Italy’s role in the global crane industry in relation to its actual size surprised me from my early days at Cranes Today. Apart from the big number of manufacturers, this country contributed to the evolution of crane technology.

Valla’s founder Antonio Valla invented the pick and carry concept, while Ferruccio Moritsch brought major innovations to the tower crane market, establishing Comedil in 1962.

Ferruccio’s son Mariano wants to continue the family tradition in tower crane manufacturing, through its newly-established company Recom Moritsch. In this issue you can find an exclusive interview with Mariano, where he talks about his decision to return to the manufacturing side of the industry and his new products.

In my discussion with Mariano and other manufacturers it was made clear that they are not focusing on the Italian market at this point of time. The economic crisis has severely affected the local market, with many rental companies and suppliers shutting down since 2008. Another effect of the crisis was the change of ownership of many historical companies like Locatelli and Valla.

During the interviews with these two companies, I was told that the change of ownership was a force for good. They both emphasised the importance of financial stability in product development and how they have benefitted from their parent companies’ sales network.

The manufacturers said the Italian market has started to show signs of recovery, with the help of government incentives, but the future is uncertain. With this in mind, they are all targeting international markets, where the vast majority of their products are delivered.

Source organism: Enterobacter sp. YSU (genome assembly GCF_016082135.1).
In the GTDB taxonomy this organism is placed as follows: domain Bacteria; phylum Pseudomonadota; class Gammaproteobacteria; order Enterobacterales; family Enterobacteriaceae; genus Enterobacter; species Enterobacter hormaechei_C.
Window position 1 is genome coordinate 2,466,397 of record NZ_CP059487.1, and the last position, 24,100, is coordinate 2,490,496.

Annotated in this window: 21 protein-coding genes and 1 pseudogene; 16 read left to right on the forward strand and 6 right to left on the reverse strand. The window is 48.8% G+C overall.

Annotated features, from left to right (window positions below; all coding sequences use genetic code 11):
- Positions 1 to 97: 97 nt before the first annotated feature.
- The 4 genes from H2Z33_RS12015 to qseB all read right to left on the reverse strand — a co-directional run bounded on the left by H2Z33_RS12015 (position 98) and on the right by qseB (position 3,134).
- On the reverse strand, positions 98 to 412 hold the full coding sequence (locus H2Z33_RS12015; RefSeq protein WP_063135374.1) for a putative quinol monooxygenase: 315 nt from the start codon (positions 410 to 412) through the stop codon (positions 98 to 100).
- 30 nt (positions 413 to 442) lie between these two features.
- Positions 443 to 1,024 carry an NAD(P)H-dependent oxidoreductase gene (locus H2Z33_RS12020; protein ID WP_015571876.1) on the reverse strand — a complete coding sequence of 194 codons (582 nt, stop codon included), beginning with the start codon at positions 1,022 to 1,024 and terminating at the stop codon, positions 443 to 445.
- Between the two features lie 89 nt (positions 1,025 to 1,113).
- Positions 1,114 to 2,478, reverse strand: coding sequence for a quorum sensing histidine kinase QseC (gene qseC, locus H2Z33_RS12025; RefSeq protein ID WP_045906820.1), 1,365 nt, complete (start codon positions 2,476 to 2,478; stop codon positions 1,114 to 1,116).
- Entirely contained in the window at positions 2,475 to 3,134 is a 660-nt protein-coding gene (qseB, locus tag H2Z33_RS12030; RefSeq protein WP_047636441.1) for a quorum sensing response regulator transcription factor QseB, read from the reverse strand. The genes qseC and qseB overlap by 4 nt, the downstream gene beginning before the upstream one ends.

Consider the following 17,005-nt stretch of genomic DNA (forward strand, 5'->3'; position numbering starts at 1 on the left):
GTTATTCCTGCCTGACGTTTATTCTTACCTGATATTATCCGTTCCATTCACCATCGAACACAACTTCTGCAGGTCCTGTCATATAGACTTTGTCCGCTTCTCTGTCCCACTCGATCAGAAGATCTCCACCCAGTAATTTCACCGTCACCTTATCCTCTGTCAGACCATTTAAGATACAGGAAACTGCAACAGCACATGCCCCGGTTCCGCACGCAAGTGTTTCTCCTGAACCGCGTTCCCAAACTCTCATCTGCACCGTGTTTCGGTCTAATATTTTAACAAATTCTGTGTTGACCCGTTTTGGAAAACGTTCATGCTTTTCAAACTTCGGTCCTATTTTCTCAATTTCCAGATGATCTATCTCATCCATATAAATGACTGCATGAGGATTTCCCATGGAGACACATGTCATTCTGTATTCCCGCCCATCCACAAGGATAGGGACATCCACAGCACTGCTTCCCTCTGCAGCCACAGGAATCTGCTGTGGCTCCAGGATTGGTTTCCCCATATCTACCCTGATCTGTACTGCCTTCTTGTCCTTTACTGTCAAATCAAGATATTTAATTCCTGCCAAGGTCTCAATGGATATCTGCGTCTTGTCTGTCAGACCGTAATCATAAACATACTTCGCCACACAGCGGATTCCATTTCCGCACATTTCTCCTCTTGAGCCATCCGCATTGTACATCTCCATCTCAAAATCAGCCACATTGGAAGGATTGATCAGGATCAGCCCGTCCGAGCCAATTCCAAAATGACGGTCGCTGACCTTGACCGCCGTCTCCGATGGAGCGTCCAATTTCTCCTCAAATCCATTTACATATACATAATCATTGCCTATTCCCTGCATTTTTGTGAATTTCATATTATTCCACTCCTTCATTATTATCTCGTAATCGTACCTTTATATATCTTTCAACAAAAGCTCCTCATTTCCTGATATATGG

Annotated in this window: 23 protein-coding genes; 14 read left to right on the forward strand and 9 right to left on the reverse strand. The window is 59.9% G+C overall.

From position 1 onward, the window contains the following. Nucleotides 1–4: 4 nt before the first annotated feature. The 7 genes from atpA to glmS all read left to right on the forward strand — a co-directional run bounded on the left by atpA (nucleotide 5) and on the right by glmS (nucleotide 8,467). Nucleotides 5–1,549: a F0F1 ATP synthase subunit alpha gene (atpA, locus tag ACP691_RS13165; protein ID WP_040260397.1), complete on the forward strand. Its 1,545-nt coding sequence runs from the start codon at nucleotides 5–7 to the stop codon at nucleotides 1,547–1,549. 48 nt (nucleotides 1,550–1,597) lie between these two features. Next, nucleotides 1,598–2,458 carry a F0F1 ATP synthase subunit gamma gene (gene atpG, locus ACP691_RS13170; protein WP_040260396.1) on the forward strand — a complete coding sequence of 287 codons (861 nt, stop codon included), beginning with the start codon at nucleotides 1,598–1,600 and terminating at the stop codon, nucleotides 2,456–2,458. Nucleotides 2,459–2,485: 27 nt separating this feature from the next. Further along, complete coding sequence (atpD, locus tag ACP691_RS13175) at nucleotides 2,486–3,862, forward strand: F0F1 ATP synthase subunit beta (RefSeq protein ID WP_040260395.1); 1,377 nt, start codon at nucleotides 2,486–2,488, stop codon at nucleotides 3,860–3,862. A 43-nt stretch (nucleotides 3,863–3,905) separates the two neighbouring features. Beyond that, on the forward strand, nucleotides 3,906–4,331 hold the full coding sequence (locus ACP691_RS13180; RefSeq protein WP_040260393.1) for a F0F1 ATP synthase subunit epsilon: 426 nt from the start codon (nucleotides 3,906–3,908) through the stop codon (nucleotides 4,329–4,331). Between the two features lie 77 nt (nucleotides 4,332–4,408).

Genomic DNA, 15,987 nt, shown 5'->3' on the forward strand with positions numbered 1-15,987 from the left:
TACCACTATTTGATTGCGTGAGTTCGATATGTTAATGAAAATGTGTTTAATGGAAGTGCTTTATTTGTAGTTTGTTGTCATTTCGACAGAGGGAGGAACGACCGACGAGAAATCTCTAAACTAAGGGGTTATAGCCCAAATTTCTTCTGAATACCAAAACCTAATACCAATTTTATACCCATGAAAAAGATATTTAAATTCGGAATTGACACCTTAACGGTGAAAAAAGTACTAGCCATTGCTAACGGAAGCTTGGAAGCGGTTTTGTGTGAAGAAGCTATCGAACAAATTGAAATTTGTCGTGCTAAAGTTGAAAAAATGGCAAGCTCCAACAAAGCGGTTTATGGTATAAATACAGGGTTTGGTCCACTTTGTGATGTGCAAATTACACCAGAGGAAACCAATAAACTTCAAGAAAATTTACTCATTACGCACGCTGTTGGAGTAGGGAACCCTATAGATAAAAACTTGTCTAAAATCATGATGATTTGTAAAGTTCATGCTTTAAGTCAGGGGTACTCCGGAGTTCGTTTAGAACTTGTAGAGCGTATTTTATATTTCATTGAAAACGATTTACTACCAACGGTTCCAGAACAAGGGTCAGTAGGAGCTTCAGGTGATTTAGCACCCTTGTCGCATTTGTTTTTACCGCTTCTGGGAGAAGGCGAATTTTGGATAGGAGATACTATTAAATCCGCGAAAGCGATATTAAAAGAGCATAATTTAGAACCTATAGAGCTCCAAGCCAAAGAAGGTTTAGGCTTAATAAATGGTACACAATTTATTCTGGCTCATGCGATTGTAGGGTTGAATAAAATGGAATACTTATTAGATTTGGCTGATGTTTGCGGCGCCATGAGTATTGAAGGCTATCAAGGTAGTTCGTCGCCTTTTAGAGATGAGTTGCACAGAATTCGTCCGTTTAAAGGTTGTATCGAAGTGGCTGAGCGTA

The reputation of Italian manufacturing in terms of quality and safety is driving demand around the world, even in Far East markets that most manufacturers thought they lost completely from Chinese brands.

The intense competition is forcing the manufacturers to change their production practices, in order to enhance efficiency and reduce costs. ‘Standardisation’ was mentioned several times during this trip, as having common components across the range helps the manufacturer with its stock and the user with spare parts.

After-sales services is another area that many manufacturers have been investing in, as they believe that it can distinguish them from competition. Fleet management technologies are now available by the three manufacturers included in this issue.

In terms of product development, the focus is on safety and capacity increases. An interesting fact is that some companies are looking into higher yield strength steel for their cranes, the type that is more popular for mobile crane booms.

I want to thank all the companies for their hospitality and their executives for sharing their knowledge. As I mentioned earlier, Italy has a huge number of manufacturers, which cannot possibly fit in one week. We will be back soon to catch up with more local manufacturers.

Sotiris Kanaris, assistant editor

Sotiris's interview with Locatelli looks in detail at at one of the cranes they will be showing at Intermat. Also in this issue, we have a selection of show previews from Liebherr, Manitowoc, Sennebogen, Raimondi and Faymonville.

While Intermat may no longer be the equal of ConExpo or of Bauma, it is still a significant show. Liebherr will be showing its new range of rough terrains to European customers publicly for the first time, outside of its launch event. Manitowoc will be using the show to celebrate the 90th anniversary of its French tower crane brand, Potain. Sennebogen has a new telecrawler and heavy duty crane.

Raimondi will show a new luffer and a new flattop. And, Faymonville will have new trailers showing off its pendle axle technology.

Also in this issue, we have a very in depth look at the history of crawler cranes from Stuart Anderson, and case studies from two very challenging jobs.

Will North, editor